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sir

Line breaks: sir
Pronunciation: /səː
 
/
(also Sir)

Definition of sir in English:

noun

1Used as a polite or respectful way of addressing a man, especially one in a position of authority: excuse me, sir
More example sentences
  • He cleared his throat before saying, ‘Excuse me, sirs, but if you don't calm down, we're going to have to ask you to leave.’
  • ‘Please excuse me, sirs,’ Julian said quietly, then slipped away as discreetly as he could.
  • We heard you say you want to get on with your life, but, with all due respect, sir, getting on with our lives isn't an option.
1.1Used to address a man at the beginning of a formal or business letter: Dear Sir
More example sentences
  • Dear Sir / Madam, We look for serious buyer for a coal mining exploration company.
  • Dear Sir / Madam, we have logged your IP-address on more than 40 illegal Websites.
  • Dear Sir, my address this afternoon consists of six parts.
1.2Used as a title before the forename of a knight or baronet.
Example sentences
  • Arthur announced, 'You are indeed brave, sir knight, but the fight is mine!'.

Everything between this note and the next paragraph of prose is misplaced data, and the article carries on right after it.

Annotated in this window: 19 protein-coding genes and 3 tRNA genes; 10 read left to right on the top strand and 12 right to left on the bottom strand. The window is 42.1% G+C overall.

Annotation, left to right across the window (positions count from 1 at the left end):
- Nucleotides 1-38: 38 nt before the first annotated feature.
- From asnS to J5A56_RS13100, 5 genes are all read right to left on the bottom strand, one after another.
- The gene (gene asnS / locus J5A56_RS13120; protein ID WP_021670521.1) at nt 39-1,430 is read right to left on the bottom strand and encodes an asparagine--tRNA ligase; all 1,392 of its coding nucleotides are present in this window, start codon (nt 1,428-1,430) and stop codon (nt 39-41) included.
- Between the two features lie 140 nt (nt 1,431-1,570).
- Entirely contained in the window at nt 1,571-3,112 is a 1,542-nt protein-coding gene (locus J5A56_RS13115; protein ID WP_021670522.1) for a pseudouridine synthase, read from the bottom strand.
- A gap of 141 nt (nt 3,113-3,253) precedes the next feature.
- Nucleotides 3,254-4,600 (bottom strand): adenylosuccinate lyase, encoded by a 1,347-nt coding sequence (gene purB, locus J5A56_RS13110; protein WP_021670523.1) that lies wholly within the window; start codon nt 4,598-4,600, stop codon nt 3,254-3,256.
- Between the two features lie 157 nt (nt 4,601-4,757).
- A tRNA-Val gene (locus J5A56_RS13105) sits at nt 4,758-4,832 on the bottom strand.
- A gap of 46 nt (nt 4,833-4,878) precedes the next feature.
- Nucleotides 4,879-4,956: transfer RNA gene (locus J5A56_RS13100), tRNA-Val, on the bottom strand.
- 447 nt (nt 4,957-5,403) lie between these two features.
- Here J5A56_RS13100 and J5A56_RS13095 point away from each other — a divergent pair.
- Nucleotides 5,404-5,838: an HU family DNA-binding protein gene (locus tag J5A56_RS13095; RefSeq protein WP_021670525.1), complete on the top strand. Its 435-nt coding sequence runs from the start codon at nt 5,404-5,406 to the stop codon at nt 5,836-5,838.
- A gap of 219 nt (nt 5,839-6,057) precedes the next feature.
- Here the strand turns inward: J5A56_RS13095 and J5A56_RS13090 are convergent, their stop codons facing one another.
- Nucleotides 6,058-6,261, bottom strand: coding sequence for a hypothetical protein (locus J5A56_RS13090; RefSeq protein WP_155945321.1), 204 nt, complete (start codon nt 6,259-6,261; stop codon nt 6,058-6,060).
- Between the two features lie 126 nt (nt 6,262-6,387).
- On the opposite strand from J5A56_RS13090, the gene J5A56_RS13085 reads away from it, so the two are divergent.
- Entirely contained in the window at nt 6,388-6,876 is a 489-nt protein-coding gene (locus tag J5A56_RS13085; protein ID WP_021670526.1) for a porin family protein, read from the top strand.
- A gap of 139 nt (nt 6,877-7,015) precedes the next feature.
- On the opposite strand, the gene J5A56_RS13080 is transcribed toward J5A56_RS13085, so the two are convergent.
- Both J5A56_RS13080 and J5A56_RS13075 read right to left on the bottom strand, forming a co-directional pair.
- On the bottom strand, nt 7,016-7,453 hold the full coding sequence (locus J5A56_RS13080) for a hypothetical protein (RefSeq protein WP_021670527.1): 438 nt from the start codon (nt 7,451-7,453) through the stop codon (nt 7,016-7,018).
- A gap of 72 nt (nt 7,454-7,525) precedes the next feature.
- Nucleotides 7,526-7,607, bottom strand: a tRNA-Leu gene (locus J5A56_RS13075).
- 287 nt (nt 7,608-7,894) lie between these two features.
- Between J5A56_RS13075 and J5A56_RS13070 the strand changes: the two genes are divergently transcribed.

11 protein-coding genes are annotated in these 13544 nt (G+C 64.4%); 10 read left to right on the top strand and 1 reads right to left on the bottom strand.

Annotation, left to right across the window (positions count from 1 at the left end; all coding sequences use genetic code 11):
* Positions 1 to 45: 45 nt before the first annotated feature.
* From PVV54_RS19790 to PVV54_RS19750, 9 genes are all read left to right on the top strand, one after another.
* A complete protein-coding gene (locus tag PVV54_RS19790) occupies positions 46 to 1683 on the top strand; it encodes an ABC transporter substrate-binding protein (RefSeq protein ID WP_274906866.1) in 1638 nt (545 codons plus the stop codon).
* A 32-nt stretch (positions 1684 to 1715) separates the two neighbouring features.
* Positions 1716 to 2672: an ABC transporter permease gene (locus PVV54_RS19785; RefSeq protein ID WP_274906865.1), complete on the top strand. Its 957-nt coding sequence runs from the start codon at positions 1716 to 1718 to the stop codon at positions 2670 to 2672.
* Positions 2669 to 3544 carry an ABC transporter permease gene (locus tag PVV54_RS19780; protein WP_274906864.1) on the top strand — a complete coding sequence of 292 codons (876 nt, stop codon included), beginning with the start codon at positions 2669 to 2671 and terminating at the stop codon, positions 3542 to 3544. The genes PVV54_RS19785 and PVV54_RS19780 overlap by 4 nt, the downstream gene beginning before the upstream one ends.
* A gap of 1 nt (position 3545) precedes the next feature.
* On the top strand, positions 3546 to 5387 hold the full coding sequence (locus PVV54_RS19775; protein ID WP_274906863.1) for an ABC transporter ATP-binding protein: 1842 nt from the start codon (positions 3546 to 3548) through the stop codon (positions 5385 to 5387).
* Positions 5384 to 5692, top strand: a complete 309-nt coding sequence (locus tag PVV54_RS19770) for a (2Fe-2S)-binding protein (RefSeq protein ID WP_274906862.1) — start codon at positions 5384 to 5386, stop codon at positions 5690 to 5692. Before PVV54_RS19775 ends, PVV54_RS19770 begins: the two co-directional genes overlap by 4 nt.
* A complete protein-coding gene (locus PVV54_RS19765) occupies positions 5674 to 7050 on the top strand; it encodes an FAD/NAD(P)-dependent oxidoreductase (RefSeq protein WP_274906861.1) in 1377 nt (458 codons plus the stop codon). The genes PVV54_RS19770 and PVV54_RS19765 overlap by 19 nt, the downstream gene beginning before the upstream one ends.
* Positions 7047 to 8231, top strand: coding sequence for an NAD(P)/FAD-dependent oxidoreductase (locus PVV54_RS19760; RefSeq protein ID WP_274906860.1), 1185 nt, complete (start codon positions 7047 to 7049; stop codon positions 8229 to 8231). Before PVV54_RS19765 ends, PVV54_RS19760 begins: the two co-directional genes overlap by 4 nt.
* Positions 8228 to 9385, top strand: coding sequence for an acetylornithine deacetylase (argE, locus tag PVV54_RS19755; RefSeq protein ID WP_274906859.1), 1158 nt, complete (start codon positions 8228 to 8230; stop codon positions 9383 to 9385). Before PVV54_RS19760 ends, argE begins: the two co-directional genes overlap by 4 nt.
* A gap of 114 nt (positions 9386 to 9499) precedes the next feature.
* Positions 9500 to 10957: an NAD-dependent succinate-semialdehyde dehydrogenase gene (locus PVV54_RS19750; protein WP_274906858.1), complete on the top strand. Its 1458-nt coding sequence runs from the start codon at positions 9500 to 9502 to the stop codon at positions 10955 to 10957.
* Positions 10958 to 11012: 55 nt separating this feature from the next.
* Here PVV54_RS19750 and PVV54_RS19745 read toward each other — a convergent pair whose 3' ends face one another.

• Wedding bells are in the air at Huntington Stadium after good sir knight Norris and fair maiden Rosemary Westmoreland recreated one of the happiest moments of their lives.
  • You, sir knight,’ he pointed at Michael with his staff, ‘Have been chosen by the Lord for this age, and this time.’
1.3 another expression for siree.

Origin

Middle English: reduced form of sire.

More
  • A shortened form of sire that has been a title for a knight since the Middle Ages. Kings were formerly addressed as sire, though now the term is more often used for the male parent of an animal. Sire is from Latin senior (Late Middle English) ‘older, older man’, related to senex ‘old, old man’, from which senate and senile (mid 17th century) also derive. In languages descended from Latin, words based on senior often became the way of addressing a man, for example señor in Spanish, signor in Italian, and the second element of monsieur in French. See also senate

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Pronunciation: ˈɛmjʊləs
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seeking to emulate someone or something